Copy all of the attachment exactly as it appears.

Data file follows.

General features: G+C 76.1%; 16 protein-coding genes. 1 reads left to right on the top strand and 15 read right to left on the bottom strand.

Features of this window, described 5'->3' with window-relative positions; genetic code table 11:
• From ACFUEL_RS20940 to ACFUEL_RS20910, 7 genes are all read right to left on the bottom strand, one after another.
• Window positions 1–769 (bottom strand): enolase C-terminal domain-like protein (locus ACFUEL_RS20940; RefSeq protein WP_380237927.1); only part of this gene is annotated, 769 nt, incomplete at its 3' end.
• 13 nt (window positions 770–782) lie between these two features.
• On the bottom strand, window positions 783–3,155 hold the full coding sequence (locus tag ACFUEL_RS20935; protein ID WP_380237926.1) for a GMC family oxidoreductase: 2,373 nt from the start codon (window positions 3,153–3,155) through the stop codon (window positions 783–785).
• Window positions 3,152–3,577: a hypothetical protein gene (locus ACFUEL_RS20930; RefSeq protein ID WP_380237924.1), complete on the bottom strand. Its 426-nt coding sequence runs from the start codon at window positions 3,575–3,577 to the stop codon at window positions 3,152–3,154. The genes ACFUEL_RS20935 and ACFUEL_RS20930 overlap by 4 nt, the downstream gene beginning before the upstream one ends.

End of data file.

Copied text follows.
General features: G+C 76.1%; 16 protein-coding genes. 1 reads left to right on the top strand and 15 read right to left on the bottom strand.

Features of this window, described 5'->3' with window-relative positions; genetic code table 11:
• From ACFUEL_RS20940 to ACFUEL_RS20910, 7 genes are all read right to left on the bottom strand, one after another.
• Window positions 1–769 (bottom strand): enolase C-terminal domain-like protein (locus ACFUEL_RS20940; RefSeq protein WP_380237927.1); only part of this gene is annotated, 769 nt, incomplete at its 3' end.
• 13 nt (window positions 770–782) lie between these two features.
• On the bottom strand, window positions 783–3,155 hold the full coding sequence (locus tag ACFUEL_RS20935; protein ID WP_380237926.1) for a GMC family oxidoreductase: 2,373 nt from the start codon (window positions 3,153–3,155) through the stop codon (window positions 783–785).
• Window positions 3,152–3,577: a hypothetical protein gene (locus ACFUEL_RS20930; RefSeq protein ID WP_380237924.1), complete on the bottom strand. Its 426-nt coding sequence runs from the start codon at window positions 3,575–3,577 to the stop codon at window positions 3,152–3,154. The genes ACFUEL_RS20935 and ACFUEL_RS20930 overlap by 4 nt, the downstream gene beginning before the upstream one ends.